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Alastor

Alastor

A cruel demon, who, according to Johan Weyer, filled the post of chief executioner to the monarch of Hades. The conception of him somewhat resembles that of Nemesis. Zoroaster is said to have called him "The Executioner." Others identify him with the destroying angel. Evil genies were formerly called alastors. Plutarch says that Cicero, who bore a grudge against Augustus, conceived the plan of committing suicide on the emperor's hearth, and thus becoming his "alastor."

Sources:

Weyer, Johannes. Witches, Devils, and Doctors in the Renaissance: Johann Weyer, De Praestigiis. Edited by George Mora. Binghamton, N.Y.: Medieval and Renaissance Texts and Studies, 1991.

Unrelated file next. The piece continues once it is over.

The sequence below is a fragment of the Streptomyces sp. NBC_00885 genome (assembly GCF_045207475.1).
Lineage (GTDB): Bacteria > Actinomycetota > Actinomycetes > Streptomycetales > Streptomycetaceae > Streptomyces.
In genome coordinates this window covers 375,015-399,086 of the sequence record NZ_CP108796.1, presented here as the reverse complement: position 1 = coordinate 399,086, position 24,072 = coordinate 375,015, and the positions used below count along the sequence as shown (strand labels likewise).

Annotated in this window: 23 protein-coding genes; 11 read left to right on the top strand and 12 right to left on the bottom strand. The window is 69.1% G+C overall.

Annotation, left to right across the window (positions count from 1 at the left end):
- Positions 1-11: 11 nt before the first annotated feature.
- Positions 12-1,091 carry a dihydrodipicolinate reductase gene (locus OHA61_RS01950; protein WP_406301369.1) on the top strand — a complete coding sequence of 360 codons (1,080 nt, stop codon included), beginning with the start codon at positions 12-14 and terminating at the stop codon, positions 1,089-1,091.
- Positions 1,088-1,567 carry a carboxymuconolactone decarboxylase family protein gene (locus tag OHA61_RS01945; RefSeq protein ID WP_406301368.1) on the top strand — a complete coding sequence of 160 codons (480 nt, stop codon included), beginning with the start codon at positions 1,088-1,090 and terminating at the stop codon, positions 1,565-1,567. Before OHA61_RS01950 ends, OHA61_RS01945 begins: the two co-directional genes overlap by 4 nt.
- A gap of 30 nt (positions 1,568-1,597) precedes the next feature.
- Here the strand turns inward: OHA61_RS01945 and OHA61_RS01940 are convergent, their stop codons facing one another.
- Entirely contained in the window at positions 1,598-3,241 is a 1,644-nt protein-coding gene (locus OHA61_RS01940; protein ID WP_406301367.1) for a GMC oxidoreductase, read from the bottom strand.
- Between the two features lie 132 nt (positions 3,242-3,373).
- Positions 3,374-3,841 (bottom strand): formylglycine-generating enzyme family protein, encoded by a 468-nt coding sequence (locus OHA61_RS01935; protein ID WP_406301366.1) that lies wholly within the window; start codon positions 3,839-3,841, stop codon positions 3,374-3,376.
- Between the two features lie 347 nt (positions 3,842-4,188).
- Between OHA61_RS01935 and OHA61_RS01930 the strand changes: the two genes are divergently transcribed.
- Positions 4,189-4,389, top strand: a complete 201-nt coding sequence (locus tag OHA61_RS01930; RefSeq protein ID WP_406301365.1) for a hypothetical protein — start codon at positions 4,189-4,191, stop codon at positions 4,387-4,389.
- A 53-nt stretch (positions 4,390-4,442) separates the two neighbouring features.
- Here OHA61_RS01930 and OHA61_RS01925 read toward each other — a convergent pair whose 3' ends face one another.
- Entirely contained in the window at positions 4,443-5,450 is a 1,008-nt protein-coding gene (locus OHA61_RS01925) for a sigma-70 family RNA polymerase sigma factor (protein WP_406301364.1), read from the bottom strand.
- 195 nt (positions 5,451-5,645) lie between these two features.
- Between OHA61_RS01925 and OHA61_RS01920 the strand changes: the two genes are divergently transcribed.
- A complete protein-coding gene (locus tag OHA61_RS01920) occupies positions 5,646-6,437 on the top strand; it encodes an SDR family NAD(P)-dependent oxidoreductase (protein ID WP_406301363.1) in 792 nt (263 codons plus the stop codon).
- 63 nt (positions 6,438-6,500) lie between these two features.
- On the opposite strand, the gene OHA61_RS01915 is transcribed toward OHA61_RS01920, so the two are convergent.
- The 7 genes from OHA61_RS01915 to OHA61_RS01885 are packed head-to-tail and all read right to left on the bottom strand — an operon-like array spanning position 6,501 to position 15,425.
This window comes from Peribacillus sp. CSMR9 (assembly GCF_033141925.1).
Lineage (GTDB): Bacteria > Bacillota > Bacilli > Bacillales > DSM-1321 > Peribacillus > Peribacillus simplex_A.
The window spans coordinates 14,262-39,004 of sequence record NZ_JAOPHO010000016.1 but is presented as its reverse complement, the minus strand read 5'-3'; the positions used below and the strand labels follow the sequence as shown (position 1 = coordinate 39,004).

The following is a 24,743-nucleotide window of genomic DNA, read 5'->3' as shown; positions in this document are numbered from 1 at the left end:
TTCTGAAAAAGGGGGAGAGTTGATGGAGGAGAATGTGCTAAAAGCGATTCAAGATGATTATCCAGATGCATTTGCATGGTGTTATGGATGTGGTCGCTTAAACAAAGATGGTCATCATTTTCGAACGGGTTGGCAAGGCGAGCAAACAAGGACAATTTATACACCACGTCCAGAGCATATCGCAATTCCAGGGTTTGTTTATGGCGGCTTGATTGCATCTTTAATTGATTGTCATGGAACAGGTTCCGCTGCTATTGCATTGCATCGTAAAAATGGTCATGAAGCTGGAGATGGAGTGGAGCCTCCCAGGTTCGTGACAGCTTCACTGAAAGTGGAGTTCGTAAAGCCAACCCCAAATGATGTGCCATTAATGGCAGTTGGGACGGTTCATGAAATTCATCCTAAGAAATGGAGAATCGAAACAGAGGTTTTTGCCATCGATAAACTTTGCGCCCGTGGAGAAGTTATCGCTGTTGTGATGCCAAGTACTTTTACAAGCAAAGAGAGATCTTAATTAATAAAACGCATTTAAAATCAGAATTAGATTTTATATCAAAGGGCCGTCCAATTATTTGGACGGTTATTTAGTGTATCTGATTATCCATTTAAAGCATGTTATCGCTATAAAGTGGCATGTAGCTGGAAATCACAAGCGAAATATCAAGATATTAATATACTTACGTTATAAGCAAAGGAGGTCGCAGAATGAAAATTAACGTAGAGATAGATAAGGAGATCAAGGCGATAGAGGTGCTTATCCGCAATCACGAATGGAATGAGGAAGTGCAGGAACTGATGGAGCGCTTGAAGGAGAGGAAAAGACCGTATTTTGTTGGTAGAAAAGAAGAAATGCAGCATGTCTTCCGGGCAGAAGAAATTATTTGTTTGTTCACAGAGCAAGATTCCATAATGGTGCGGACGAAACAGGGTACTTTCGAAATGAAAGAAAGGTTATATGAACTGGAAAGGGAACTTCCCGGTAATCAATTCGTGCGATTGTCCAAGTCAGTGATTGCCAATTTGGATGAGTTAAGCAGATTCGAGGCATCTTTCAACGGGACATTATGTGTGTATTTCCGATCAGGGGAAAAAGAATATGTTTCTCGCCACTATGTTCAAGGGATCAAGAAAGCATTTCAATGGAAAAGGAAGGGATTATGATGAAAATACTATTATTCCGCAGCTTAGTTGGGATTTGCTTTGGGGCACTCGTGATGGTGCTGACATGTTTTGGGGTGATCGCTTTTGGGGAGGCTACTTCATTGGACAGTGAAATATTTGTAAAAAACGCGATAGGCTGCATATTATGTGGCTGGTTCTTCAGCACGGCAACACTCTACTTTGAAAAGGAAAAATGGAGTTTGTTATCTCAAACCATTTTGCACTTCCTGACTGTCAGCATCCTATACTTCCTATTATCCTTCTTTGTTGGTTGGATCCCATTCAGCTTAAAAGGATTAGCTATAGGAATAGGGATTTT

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Myaskovsky, Nikolay (Yakovlevich)

Myaskovsky, Nikolay (Yakovlevich) (b Novogeorgyevsk, 1881; d Moscow, 1950). Russ. composer. Prof. of comp. Moscow Cons., 1921–50, pupils incl. Kabalevsky, Khachaturian, and Shebalin. One of composers denounced by Soviet officials in 1948 for formalism. Wrote 27 syms., the first in 1908, the last being perf. posthumously. No.19 is for military band. Also comp. sym.-poems Nevermore (after Poe's The Raven) and Alastor (after Shelley); sinfonietta; vn. conc. (1938); vc. conc. (1944–5); 13 str. qts. (No.1 1929–30, No.13 1949); 9 pf. sonatas; and many songs.

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Alastor

Alastor (əlăs´tər), in Greek mythology, spirit of vengeance. It is an epithet applied to Zeus or any other god in his aspect as avenger and is also sometimes applied to an evildoer who is subject to vengeance.

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